On Wednesday, the Texas House of Representatives voted nearly unanimously for a resolution recognizing “the holy month of Ramadan 2023” as a period of “intense reflection and spiritual rejuvenation” for Texas Muslims. Yet, for State Rep. Tony Tinderholt (R-Arlington), who was just one of two legislators to vote against the bill, Ramadan conjures painful memories of his combat experiences in Iraq and Afghanistan.
“As a combat veteran, I served beside many local translators who were Muslims and good people,” Tinderholt wrote on Twitter to explain his opposition to the resolution. “I can also attest that Ramadan was routinely the most violent period during every deployment.”
The Council on American-Islamic Relations (CAIR), a leftist Muslim Brotherhood legacy group with a history of anti-military activism, mobilized its impressive public relations assets, calling the legislator’s comment “factually false” and “blatantly insulting” to Texas Muslims.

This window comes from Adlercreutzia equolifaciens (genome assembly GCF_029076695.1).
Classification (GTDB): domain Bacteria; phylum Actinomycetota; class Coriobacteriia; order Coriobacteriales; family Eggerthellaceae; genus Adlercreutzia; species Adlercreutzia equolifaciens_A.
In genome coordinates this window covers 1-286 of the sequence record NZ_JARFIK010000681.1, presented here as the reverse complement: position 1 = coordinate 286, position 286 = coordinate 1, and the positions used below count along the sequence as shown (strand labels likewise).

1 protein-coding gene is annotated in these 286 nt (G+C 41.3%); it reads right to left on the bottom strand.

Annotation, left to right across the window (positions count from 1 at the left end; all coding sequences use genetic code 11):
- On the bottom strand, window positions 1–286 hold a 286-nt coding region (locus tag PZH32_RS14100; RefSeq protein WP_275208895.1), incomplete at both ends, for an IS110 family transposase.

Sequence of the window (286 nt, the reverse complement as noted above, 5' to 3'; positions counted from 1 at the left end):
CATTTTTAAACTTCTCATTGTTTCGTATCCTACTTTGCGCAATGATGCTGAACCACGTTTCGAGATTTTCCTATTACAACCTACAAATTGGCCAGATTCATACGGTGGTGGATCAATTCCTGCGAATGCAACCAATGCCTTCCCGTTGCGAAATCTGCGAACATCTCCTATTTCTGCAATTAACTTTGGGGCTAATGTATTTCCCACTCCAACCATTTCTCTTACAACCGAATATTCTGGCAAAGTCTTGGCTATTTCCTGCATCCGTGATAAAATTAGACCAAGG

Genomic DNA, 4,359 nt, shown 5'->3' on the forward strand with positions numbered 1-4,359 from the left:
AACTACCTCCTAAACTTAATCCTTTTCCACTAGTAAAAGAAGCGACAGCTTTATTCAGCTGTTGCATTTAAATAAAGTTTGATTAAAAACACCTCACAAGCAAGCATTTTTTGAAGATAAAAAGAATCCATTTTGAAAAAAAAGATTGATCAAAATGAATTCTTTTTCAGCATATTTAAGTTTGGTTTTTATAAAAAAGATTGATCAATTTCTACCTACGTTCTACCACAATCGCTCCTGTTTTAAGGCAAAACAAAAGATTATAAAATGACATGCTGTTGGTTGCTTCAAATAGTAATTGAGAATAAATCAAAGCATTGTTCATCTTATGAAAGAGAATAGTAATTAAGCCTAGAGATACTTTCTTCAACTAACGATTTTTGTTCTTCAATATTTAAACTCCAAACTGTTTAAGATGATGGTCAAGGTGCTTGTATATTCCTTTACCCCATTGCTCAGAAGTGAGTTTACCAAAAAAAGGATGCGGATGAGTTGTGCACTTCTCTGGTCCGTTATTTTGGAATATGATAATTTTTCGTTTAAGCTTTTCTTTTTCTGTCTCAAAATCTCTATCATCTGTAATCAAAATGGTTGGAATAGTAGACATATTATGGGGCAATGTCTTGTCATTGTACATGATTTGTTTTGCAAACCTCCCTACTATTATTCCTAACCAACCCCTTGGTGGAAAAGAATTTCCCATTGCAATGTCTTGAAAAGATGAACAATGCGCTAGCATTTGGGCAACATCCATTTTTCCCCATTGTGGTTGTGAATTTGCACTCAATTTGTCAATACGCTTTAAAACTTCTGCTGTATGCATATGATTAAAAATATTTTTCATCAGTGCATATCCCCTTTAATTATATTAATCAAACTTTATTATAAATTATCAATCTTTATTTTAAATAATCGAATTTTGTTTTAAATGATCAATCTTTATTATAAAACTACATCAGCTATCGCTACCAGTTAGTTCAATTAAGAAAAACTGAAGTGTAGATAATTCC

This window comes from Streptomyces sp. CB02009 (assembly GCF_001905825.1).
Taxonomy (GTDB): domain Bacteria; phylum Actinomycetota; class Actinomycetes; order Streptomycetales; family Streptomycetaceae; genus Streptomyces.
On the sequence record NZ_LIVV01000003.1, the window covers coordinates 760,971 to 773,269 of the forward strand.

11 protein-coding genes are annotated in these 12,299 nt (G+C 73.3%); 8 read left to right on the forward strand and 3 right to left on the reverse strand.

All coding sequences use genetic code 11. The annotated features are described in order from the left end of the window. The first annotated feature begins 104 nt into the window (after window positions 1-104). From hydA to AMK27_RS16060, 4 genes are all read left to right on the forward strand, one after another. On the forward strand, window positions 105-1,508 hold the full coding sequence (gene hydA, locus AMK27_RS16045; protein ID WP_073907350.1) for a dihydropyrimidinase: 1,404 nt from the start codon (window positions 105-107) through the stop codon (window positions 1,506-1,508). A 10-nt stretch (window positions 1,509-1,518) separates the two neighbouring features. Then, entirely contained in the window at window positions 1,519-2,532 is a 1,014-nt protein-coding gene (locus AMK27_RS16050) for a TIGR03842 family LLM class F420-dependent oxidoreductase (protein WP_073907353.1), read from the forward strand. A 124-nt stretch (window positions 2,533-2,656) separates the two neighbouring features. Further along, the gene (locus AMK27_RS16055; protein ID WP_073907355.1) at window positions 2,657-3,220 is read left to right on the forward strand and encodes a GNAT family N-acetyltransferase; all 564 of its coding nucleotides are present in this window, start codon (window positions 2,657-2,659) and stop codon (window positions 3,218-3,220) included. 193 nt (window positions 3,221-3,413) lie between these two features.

For years, top U.S. generals and military scholars have viewed Ramadan as a period punctuated by sharp increases in jihadist violence, particularly in Iraq and Afghanistan. During the holy month, Islamic State terrorists routinely encouraged an escalation of violence targeting civilians, citing the “great reward or martyrdom” earned from such attacks.
In the end, Tinderholt succumbed to pressure and met with members of CAIR’s Texas branch, a chapter that faced legal scrutiny after 9/11 for a founding member’s role in raising millions of dollars for Hamas. Later, the representative issued a grudging apology, calling his remarks a “misunderstanding” that was “interpreted as offensive” by local Muslims.
Benjamin Baird is the Director of MEF Action, a project of the Middle East Forum.